Tbilisi’s Nodar Dumbadze Professional State Youth Theatre will become the first Georgian troupe to perform for theatre-goers flocking to the UNESCO World Heritage Site city of Butrint in Albania to attend International Festival of Theatre ‘Butrinti 2000’.
Presenting their stage adaptation of William Shakespeare’s 1623-published play Much Ado About Nothing, the company will celebrate the 15th edition of the festival that has hosted over 60,000 local and visiting theatre-goers since its founding.
Director Dimitri Khvtisiashvili’s staging of the Shakespeare work will go on stage of the Ancient Amphitheatre Butrint on July 17, with the festival launching four days earlier.
The Georgian company was invited to perform at the festival along with local and international theatres including the Albanian Dance Theatre Company, Thesis Theatre Company from Greece and National Theatre of Beijing.
Albania’s coastline has grown in popularity as a budget sun destination for Italian families. We should follow their lead for a unique, culturally distinctive travel experience, says Ellie O’Byrne.
“ARE you from Cork? I recognised your accent. I used to live in Wilton. My wife is Irish.”
Living up to the ultimate cliché of the Irish abroad in the vertiginous UNESCO world heritage city of Gjirokastër, 70km inland from the Albanian Riviera, as dusk falls on the cobbled streets, is a satisfying feeling.
Stopping for a chat, chairs are gathered around and our near-neighbour joins us for a coffee.
Was the wall that I was sitting on really part of the oldest structure on Earth? Older than the Pyramids or Stonehenge? Did I really have it entirely to myself? There was no sound in the surrounding rocky countryside, save the bees buzzing and larks singing. In the distance, the azure Mediterranean shimmered around the island of Filfla, a few miles south of Malta.
The early morning sun burnt down from a cloudless blue sky to bring out the rich golden colour of the limestone that built Mnajdra temple. They certainly knew where to site a ritual centre, those Maltese builders, 5,000 years ago. But why? And how?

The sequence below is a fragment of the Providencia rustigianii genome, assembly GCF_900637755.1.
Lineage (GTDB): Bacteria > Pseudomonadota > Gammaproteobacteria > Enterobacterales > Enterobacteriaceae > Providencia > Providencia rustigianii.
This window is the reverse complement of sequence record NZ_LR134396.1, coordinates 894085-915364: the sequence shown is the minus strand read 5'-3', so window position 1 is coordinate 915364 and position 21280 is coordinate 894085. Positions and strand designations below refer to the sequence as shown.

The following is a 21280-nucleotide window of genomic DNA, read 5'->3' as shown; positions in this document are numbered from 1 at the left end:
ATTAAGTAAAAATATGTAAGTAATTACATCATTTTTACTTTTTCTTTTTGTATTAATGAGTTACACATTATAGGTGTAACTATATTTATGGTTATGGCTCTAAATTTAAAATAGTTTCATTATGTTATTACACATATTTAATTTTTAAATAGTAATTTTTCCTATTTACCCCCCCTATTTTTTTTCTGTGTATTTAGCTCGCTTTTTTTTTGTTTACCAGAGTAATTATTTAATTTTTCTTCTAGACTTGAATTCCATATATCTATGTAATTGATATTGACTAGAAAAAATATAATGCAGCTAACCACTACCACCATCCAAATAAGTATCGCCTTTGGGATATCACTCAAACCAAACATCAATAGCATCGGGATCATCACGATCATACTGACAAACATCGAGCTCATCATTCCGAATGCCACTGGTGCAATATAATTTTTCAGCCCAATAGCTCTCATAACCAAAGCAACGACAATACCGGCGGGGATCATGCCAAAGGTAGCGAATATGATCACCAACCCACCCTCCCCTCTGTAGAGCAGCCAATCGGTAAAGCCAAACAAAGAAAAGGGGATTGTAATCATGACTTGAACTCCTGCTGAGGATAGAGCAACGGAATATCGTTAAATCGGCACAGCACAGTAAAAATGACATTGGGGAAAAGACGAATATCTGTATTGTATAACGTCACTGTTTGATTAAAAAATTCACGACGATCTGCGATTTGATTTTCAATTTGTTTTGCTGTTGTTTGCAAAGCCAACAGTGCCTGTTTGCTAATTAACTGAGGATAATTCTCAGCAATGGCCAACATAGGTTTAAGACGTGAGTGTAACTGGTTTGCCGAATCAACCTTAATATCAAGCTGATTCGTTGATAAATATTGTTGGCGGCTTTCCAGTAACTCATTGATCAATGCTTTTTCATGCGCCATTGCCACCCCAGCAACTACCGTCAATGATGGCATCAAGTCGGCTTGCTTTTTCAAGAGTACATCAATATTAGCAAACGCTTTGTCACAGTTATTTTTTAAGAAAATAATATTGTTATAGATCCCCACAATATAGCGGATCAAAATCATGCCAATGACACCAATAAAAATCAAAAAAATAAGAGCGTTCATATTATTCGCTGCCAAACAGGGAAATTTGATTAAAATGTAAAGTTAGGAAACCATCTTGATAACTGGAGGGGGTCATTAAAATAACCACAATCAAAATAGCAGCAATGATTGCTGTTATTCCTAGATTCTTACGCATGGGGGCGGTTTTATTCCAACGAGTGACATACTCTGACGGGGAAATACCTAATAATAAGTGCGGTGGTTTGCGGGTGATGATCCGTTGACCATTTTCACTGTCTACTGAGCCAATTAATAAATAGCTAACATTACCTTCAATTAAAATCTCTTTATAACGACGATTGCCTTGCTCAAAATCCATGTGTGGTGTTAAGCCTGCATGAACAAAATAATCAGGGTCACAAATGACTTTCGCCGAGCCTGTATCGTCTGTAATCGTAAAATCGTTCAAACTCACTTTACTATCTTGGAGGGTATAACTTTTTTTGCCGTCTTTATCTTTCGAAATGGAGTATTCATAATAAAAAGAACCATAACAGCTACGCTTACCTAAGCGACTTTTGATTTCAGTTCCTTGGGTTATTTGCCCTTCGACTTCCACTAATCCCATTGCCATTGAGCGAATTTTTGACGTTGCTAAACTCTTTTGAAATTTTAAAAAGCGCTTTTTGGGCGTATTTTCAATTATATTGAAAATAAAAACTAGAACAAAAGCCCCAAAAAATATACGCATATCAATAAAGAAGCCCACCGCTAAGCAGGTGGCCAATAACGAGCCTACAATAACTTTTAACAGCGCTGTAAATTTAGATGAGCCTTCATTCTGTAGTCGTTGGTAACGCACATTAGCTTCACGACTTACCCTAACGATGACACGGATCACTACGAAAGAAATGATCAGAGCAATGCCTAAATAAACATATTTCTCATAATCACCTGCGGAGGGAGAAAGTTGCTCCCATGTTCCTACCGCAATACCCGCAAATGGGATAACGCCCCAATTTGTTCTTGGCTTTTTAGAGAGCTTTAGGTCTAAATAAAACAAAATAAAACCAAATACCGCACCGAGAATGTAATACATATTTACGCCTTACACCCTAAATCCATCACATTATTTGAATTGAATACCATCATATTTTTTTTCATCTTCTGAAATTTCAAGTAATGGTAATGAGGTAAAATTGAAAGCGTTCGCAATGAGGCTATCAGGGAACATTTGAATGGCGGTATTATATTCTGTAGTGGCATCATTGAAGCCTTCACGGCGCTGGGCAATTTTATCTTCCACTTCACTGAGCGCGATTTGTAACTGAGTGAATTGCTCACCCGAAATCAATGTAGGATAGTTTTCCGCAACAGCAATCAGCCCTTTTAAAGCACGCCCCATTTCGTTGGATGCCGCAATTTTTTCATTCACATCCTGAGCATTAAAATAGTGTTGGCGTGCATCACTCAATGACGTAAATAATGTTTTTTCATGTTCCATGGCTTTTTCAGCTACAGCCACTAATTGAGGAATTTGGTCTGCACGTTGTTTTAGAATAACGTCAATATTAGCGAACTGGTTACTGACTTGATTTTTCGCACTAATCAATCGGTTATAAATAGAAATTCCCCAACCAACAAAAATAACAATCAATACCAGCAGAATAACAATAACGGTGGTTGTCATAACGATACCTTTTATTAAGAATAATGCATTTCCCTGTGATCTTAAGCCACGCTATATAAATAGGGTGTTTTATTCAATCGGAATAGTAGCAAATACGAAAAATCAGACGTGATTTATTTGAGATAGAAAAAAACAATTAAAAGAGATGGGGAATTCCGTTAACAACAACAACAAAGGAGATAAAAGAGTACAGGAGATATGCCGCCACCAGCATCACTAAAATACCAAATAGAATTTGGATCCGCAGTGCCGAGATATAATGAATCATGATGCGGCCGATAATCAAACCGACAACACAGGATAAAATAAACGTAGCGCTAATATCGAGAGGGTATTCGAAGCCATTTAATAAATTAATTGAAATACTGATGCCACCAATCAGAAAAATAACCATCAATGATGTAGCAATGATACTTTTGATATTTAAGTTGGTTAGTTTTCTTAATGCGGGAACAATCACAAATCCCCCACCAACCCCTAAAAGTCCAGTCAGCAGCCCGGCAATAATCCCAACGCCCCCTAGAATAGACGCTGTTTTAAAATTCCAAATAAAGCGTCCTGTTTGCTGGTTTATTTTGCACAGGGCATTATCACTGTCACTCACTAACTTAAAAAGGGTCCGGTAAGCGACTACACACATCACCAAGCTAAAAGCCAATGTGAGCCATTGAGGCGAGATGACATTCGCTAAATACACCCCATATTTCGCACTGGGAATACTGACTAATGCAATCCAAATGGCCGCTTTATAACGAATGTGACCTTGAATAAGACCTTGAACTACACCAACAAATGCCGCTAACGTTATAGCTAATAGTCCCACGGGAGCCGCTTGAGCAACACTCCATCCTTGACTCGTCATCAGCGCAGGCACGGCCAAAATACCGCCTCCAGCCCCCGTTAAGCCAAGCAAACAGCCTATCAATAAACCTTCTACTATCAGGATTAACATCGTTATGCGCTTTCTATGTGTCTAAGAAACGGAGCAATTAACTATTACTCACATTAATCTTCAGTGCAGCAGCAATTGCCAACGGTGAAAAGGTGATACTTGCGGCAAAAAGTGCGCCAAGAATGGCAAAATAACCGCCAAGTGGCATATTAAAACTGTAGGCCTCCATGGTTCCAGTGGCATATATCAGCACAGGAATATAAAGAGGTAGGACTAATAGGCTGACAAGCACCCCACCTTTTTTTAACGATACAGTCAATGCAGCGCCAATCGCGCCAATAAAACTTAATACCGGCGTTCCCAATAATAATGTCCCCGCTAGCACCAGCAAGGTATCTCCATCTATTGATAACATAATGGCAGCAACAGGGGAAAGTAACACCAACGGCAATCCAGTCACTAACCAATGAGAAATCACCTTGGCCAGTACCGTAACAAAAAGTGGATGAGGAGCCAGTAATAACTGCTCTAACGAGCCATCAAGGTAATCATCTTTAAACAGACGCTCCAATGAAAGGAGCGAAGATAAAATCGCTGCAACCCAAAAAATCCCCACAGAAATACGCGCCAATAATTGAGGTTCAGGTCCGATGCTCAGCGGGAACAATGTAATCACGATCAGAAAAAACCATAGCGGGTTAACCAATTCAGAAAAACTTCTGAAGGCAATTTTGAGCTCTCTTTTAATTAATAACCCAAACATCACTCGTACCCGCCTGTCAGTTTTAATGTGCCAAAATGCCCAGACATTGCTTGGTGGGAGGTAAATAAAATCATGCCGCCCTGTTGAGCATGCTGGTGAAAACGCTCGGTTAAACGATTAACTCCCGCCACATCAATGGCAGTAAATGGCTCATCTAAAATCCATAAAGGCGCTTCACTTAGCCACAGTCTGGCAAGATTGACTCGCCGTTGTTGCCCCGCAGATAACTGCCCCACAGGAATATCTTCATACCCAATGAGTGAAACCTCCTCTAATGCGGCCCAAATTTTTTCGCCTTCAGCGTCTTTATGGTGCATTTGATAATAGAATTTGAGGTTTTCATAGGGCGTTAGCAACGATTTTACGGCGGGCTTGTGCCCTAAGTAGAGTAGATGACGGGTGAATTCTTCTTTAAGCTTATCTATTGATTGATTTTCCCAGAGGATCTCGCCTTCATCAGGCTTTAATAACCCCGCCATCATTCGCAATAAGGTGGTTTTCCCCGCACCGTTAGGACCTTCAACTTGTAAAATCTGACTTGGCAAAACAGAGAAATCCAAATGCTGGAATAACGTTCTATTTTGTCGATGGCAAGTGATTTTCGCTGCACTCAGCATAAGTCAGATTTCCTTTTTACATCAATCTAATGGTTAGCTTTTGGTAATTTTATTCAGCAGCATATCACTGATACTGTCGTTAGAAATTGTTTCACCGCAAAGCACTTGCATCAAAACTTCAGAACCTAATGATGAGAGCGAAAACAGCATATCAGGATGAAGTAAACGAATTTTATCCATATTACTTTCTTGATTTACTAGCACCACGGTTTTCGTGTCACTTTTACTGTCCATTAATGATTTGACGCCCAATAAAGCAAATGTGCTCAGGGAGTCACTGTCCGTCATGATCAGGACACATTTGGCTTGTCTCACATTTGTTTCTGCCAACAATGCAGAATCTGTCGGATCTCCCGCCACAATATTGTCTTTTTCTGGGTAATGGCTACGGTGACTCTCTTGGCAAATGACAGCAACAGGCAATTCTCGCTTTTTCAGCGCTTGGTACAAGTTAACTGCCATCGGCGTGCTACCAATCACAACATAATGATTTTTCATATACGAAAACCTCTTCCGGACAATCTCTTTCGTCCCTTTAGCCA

Fast forward 50 years. A car park now welcomes visitors to this Unesco World Heritage site. Barriers and walkways keep visitors away. A vast canopy provides protection against erosion. A tourist bus arrives every half-hour.
As the door closes on 2016 and people begin to look to up and coming destinations in the New Year, should we be looking to Albania? According to a report in Voice of America News, the World Bank just extended a $71 million loan to the country for tourism infrastructure.
“The World Bank said on Tuesday it had given Albania a $71 million loan to upgrade infrastructure in four southern towns to help attract foreign tourism but also urged local authorities to avoid unsustainable over-construction,” reports VOA.
Two of the four towns are UNESCO World Heritage sites, Gjirokaster and Berat, and the Port of Sarande and the southeastern town of Permet will also be getting makeovers.
(I travel to Albania with BikeTours.com’s President Jim Johnson on a specially constructed “President’s Tour” itinerary that modifies the regular “Albania’s UNESCO Sites with Rivers, Valleys, and Gorges” trip. (See: Come to Albania Now to See Emergence of a Young Country-Best Way to Experience Albania is on Bike Tour. This is 5th in the series.)
Our ride today, the 6th of cycling (7th of the tour), will bring us into the historic city of Gjirokaster – an Ottoman-era city carved into the hillside overlooking a spectacular river valley.
Today’s 46 km ride is one of the easiest – almost steadily downhill or flat – for a total elevation gain of just 200 meters and a loss of 360 meters. We follow the Vjoca River to Kelcyra Gorge.
When we decided to travel to Albania, we had absolutely no idea what to expect. We’d heard a few sound bites about bad roads and transportation challenges and a few vague assertions that it was an inexpensive place to visit – nothing to help us form any good ideas about what we would be experiencing. For us, as for most Americans, Albania was a completely dark place on our mental maps.
What we found in Albania was a mix of remarkable natural beauty, deep history, tempting food, and some of the nicest people you’ll meet anywhere. It’s like Italy with limited public transportation and the French Riviera with more partially-constructed buildings and less attitude. Albania is like its neighbor to the south, Greece, but with far fewer tourists and a whole lot of Cold War bunkers.